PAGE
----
Fact:  More research needs to be done, but here’s what we know. This particular diet is based on the habits of people from Italy, Greece, and Spain. This part of the world is considered a blue zone area — blue zones are regions of the world where people appear to live much longer than average.  It includes the consumption of things like legumes, fish, fruit, vegetables, and olive oil. It’s that last ingredient that researchers think may be the key health-promoting part of the diet.

Steven Gundry, M.D. argues that the Mediterranean Diet is pretty healthy for most people to adopt, except that it includes foods that have lectins.  Lectins are a type of plant protein that can be found in almost all foods, but the foods that are believed to be highest in lectins include whole grains and legumes, and nightshade vegetables, like tomatoes, peppers and potatoes (Genuine Health). The problem is that our bodies have not adapted to the lectins found in these foods. They can be difficult to digest, toxic even (if not cooked properly), which negatively affects the microbiome and puts you at greater risk of disease.  Gundry says that you should focus on consuming plants that don’t have these lectins, as well as foods with high omegas, and olive oil. Lots and lots of olive oil! (People in Italy, Greece and Spain regularly consume an average of 1 liter of olive oil per week (12-14 tablespoons per day).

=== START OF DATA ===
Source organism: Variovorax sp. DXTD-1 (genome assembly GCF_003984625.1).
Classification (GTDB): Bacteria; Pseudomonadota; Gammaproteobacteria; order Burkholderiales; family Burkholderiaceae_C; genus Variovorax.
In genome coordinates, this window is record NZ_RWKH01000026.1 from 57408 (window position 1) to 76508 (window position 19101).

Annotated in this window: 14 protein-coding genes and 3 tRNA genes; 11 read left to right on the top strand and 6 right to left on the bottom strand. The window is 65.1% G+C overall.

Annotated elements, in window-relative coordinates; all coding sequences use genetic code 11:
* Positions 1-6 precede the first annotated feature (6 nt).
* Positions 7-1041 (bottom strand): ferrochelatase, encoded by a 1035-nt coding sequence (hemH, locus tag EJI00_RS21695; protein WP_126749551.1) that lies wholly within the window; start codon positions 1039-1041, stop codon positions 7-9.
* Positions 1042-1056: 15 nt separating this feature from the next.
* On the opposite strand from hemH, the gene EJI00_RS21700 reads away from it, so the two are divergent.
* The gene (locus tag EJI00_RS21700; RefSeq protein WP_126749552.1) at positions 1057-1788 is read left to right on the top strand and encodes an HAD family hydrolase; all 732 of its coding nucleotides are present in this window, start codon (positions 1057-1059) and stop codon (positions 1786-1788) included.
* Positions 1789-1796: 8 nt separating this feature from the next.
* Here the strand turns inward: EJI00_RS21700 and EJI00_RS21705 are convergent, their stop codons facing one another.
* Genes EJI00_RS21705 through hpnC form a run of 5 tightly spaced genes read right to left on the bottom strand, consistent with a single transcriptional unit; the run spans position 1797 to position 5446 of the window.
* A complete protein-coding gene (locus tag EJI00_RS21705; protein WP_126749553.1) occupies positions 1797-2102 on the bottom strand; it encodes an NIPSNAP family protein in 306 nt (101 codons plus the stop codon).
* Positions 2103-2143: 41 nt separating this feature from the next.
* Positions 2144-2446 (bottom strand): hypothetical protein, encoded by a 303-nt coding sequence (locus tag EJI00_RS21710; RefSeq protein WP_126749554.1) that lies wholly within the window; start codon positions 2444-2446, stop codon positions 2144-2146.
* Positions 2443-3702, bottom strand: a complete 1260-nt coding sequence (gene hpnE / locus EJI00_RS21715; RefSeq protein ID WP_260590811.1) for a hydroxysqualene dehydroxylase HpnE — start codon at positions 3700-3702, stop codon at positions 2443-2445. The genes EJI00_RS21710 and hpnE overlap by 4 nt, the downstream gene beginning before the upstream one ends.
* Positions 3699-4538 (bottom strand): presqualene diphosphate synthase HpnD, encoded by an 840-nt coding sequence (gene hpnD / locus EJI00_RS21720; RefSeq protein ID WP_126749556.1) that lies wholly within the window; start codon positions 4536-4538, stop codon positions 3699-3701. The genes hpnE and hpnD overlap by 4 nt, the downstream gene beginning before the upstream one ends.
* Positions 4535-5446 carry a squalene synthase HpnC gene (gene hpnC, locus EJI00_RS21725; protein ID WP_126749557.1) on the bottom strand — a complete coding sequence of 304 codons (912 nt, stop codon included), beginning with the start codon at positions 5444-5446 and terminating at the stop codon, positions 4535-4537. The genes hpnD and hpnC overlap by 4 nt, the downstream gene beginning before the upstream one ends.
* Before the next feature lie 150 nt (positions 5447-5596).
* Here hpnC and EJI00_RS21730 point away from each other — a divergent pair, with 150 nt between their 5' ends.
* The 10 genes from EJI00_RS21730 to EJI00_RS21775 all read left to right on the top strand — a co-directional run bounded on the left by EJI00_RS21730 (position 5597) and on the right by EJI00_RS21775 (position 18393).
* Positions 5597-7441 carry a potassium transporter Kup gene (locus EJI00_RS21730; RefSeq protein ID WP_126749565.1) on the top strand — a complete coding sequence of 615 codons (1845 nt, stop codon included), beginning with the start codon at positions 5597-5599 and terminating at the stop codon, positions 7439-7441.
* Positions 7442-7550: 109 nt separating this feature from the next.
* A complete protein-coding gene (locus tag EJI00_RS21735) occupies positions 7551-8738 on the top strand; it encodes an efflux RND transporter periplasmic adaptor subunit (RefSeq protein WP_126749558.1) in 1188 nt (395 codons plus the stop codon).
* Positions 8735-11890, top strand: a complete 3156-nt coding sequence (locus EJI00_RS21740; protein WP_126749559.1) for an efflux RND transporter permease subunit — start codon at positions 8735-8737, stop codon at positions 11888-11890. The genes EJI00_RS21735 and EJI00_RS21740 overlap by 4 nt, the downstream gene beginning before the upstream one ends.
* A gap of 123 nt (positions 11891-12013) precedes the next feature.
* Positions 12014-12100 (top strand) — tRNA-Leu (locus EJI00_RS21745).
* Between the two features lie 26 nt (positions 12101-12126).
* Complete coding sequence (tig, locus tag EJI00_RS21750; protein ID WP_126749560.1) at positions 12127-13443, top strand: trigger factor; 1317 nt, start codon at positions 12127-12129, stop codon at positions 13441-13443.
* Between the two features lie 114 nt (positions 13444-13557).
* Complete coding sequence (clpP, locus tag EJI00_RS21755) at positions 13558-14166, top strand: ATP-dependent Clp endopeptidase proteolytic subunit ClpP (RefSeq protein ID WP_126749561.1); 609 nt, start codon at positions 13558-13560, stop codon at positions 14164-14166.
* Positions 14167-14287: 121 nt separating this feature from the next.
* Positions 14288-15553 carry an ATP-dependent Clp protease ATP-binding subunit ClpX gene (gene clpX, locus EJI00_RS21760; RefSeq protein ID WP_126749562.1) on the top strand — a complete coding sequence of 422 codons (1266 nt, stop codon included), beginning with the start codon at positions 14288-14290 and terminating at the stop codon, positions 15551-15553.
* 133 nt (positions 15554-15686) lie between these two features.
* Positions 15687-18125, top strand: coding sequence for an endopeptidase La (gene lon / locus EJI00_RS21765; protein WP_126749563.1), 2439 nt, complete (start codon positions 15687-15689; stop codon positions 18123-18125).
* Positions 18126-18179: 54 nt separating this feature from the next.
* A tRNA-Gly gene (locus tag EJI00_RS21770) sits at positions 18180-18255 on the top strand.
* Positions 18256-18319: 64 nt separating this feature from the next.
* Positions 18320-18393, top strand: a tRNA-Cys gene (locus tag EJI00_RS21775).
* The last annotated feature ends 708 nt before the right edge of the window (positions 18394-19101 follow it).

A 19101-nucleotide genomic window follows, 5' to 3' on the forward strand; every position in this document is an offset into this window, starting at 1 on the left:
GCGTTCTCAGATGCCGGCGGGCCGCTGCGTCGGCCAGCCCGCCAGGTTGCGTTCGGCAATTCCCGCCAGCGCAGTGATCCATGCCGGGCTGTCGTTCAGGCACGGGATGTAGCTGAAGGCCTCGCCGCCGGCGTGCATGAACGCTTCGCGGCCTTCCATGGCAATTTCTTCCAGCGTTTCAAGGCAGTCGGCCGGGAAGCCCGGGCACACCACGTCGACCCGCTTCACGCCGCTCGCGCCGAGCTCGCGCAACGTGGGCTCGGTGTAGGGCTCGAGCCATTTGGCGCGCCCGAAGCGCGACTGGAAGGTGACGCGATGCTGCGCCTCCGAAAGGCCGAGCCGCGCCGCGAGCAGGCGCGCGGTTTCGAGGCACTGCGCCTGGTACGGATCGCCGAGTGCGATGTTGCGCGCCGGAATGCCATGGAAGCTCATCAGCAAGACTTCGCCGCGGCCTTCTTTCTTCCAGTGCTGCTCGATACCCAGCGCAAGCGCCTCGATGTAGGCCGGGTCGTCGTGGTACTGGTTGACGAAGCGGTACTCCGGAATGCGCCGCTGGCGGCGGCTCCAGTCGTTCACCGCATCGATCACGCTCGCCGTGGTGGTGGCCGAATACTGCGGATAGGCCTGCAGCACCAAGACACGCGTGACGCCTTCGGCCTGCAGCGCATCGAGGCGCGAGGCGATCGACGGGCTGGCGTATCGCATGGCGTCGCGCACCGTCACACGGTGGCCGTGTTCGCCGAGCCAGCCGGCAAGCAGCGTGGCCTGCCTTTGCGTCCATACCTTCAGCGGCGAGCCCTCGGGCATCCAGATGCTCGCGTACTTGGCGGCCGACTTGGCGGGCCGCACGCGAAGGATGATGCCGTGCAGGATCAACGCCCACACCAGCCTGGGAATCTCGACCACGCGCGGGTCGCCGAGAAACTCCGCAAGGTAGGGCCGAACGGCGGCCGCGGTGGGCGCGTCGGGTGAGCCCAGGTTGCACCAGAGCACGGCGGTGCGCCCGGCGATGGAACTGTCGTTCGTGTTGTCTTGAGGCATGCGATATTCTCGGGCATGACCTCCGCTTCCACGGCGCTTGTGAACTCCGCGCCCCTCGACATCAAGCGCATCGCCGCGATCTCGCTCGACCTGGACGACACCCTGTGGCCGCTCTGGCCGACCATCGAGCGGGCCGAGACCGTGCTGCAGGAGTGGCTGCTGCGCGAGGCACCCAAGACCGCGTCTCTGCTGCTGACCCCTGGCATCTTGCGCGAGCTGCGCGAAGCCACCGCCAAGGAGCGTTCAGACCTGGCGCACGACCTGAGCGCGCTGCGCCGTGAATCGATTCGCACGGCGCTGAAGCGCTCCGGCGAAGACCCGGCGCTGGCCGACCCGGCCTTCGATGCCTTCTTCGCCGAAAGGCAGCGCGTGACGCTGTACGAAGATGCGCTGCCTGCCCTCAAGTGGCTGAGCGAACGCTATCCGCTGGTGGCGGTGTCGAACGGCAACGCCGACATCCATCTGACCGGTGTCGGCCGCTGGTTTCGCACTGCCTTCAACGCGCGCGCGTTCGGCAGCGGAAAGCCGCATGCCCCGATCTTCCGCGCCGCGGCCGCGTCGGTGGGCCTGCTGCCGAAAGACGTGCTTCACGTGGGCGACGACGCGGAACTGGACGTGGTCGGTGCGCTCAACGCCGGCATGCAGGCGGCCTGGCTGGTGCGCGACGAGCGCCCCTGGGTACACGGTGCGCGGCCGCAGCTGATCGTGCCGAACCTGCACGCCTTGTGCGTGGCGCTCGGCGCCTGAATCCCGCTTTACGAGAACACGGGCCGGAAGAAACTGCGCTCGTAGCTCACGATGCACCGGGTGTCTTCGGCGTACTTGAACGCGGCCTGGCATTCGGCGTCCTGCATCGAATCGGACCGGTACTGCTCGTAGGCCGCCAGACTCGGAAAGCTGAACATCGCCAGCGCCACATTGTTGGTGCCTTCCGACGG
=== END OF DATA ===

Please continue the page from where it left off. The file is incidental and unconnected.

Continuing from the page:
Myth: Animal protein is essential for strength and longevity.

Fact: Simply put, gorillas and horses disprove this. They only eat plants, and they are both strong and HUGE!